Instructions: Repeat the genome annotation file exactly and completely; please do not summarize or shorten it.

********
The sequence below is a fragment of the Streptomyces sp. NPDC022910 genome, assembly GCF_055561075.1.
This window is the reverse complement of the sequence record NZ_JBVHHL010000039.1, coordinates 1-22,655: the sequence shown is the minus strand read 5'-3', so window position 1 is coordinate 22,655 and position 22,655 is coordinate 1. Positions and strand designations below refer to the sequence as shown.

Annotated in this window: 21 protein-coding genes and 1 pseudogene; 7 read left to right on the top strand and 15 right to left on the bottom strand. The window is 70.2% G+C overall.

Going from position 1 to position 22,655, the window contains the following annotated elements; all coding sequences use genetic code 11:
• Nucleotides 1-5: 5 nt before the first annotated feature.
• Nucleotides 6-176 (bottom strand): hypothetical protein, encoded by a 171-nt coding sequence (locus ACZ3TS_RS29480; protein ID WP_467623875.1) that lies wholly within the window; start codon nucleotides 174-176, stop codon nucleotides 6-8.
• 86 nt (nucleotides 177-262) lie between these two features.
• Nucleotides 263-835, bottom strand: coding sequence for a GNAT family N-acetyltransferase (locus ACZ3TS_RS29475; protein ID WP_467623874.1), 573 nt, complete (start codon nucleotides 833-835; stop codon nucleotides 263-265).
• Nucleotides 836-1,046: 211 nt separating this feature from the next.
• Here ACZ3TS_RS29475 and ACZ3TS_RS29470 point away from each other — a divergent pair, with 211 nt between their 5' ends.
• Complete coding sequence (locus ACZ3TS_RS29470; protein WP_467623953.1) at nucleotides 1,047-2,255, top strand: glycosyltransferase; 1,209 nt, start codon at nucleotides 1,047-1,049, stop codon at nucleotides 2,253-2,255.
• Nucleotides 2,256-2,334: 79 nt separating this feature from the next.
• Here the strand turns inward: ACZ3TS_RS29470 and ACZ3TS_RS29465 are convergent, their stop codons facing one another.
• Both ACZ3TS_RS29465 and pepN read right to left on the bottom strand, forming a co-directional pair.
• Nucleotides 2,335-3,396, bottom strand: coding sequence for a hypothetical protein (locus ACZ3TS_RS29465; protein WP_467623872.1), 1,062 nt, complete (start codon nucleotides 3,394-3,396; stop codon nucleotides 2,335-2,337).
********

The sequence below is a fragment of the Streptomyces sp. NPDC022910 genome, assembly GCF_055561075.1.
This window is the reverse complement of the sequence record NZ_JBVHHL010000039.1, coordinates 1-22,655: the sequence shown is the minus strand read 5'-3', so window position 1 is coordinate 22,655 and position 22,655 is coordinate 1. Positions and strand designations below refer to the sequence as shown.

Annotated in this window: 21 protein-coding genes and 1 pseudogene; 7 read left to right on the top strand and 15 right to left on the bottom strand. The window is 70.2% G+C overall.

Going from position 1 to position 22,655, the window contains the following annotated elements; all coding sequences use genetic code 11:
• Nucleotides 1-5: 5 nt before the first annotated feature.
• Nucleotides 6-176 (bottom strand): hypothetical protein, encoded by a 171-nt coding sequence (locus ACZ3TS_RS29480; protein ID WP_467623875.1) that lies wholly within the window; start codon nucleotides 174-176, stop codon nucleotides 6-8.
• 86 nt (nucleotides 177-262) lie between these two features.
• Nucleotides 263-835, bottom strand: coding sequence for a GNAT family N-acetyltransferase (locus ACZ3TS_RS29475; protein ID WP_467623874.1), 573 nt, complete (start codon nucleotides 833-835; stop codon nucleotides 263-265).
• Nucleotides 836-1,046: 211 nt separating this feature from the next.
• Here ACZ3TS_RS29475 and ACZ3TS_RS29470 point away from each other — a divergent pair, with 211 nt between their 5' ends.
• Complete coding sequence (locus ACZ3TS_RS29470; protein WP_467623953.1) at nucleotides 1,047-2,255, top strand: glycosyltransferase; 1,209 nt, start codon at nucleotides 1,047-1,049, stop codon at nucleotides 2,253-2,255.
• Nucleotides 2,256-2,334: 79 nt separating this feature from the next.
• Here the strand turns inward: ACZ3TS_RS29470 and ACZ3TS_RS29465 are convergent, their stop codons facing one another.
• Both ACZ3TS_RS29465 and pepN read right to left on the bottom strand, forming a co-directional pair.
• Nucleotides 2,335-3,396, bottom strand: coding sequence for a hypothetical protein (locus ACZ3TS_RS29465; protein WP_467623872.1), 1,062 nt, complete (start codon nucleotides 3,394-3,396; stop codon nucleotides 2,335-2,337).